Old April 29th, 2006, 10:31 AM   #14
Major Player
 
Join Date: Mar 2005
Location: UT
Posts: 945
Jonathan,

What aspects of the JVC were most critical for your company? Progressive, manual lens, etc?
Barlow Elton is offline   Reply With Quote
Old April 29th, 2006, 11:50 AM   #15
2nd Unit TV
 
Join Date: Oct 2005
Posts: 509
Actually all of those thingswhihch is why, before we settled on the JVC, we did the side-by-side testing of all the cameras. All of them relative to picture quality was good but we had a few prime considerations fuelled by the demands of the shows we produce and the networks that air them.

First was the dfact that we need 720p when it comes to hi-def. The only exception to the rule is Discovery HD which has 3 pages of technical requirements and specify 1080i. Our current 4 shows are all 720p and after the fact that the picture is superior to i, the network marketing groups can pull virtually any frame out of progressive sequences for stills or group of frames for trailer work whereas with i, it's much more difficult. We shoot at 60 fps because of the slow motion we need to do during the shows which is one of the reasons JVC is providing 60p capabilities to their next gen cameras. They really listen to their customers and it wasn't just because "we" wanted it; we're only responsible for 12 of the 12,000 units they sold over the last 10 months except for the ones that people were kind enough to write to us and say that our recommendation and reasoning led them to purchase the JVC instead of one of the others which really hits home. That's why we spend so much time on this board trying to help people who have perhaps not as much experience as we do. JVC simply realized the importance of 60 to the doc and sports shooters all over the world and responded to it.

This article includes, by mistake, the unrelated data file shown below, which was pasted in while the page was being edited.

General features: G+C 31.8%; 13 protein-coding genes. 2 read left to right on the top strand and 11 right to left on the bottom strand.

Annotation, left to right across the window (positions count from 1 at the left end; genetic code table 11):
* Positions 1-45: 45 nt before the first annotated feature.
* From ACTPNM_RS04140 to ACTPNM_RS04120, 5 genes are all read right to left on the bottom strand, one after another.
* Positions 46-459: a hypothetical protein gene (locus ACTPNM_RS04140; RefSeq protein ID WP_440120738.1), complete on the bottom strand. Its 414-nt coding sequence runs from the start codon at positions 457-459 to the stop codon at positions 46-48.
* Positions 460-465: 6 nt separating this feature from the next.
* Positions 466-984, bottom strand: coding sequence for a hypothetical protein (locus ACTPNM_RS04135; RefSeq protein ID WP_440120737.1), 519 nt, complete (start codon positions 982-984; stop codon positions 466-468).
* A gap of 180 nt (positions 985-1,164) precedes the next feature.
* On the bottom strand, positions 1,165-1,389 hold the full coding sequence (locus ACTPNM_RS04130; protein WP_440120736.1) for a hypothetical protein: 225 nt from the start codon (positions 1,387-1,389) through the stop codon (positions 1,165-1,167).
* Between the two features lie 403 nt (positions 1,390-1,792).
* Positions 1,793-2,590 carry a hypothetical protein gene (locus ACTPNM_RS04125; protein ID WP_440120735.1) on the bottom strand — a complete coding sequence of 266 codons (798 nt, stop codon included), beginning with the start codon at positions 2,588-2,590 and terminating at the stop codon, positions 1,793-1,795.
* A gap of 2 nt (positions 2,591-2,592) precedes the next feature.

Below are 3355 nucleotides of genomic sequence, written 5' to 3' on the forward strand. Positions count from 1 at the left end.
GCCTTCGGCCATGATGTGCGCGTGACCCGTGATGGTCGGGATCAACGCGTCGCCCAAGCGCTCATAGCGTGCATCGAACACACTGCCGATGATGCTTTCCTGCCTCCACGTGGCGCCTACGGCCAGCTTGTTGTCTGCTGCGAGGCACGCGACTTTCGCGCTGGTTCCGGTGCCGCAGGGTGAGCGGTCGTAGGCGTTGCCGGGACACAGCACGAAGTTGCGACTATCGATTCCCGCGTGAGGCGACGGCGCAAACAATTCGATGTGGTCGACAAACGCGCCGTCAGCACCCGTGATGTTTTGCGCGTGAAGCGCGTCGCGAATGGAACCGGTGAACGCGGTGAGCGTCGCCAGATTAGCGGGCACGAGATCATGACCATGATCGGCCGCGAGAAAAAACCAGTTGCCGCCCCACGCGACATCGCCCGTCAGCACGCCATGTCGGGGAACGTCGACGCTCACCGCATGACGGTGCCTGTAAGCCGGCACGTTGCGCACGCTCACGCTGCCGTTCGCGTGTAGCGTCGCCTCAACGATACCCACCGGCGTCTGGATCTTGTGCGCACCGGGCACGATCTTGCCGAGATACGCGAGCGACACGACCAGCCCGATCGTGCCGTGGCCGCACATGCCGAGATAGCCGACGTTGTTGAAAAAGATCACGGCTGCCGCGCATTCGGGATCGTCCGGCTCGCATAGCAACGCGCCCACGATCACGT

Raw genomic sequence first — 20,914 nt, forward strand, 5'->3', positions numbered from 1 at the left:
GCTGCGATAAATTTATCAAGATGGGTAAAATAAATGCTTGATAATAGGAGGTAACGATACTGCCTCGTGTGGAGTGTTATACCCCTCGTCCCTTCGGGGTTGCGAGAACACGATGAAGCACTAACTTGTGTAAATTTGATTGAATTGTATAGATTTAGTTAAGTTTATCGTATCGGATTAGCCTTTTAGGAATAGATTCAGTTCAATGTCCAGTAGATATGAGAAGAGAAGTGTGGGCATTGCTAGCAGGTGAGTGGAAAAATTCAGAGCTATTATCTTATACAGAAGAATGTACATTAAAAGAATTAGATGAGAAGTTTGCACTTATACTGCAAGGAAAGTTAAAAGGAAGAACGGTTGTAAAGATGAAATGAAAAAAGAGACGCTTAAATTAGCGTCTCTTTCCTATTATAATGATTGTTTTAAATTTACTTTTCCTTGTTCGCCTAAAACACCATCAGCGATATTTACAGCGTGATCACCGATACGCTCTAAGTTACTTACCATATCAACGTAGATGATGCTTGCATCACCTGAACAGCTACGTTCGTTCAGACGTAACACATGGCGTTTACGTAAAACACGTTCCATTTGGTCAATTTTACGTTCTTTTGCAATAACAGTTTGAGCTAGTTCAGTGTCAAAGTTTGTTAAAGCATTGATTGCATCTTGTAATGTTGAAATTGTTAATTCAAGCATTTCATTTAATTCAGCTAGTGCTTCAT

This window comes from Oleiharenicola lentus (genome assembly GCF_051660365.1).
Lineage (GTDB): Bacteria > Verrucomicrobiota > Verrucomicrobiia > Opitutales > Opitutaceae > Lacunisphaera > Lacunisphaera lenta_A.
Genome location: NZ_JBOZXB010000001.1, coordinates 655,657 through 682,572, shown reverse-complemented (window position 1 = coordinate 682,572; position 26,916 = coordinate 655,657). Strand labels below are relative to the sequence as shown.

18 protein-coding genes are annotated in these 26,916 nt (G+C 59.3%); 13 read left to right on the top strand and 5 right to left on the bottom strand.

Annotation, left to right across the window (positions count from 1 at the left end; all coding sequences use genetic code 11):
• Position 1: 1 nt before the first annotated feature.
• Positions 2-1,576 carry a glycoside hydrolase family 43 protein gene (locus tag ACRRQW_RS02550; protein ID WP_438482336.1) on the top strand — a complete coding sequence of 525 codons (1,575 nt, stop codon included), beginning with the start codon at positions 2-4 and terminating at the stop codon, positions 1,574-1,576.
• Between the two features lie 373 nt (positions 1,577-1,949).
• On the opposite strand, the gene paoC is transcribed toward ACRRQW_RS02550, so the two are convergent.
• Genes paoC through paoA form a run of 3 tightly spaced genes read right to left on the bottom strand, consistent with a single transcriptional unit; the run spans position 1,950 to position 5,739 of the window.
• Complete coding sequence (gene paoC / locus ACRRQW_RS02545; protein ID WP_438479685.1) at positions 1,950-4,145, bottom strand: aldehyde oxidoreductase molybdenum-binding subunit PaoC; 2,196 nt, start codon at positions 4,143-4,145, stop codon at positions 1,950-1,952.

Next came lens consideration. We have situations where we need long shots and wide ones as well as everything inbetween. We have four to six cameras on the arena floor and four in the color booth. While each situation may not call for a physically different lens because of the wide range of focal lengths in each, it's possible to need a different lens so we carry them. Most production companies that are actually shooting network will tell you the same thing so lens interchangability was another consideration.

Workflow is yet another. The P2 is a great idea but a few minutes on a card just doesn't work for us. We have situations where 20 competitors are going back-to-back with maybe 10 seconds in between each one. At 1.5 minutes for each competitior and 10 seconds in between each one, that's a total of just under 45 minutes. Now there may be a minute or so break in there somewhere but... If there isn't a chance break in the action, we need to plan for the worst case scenario.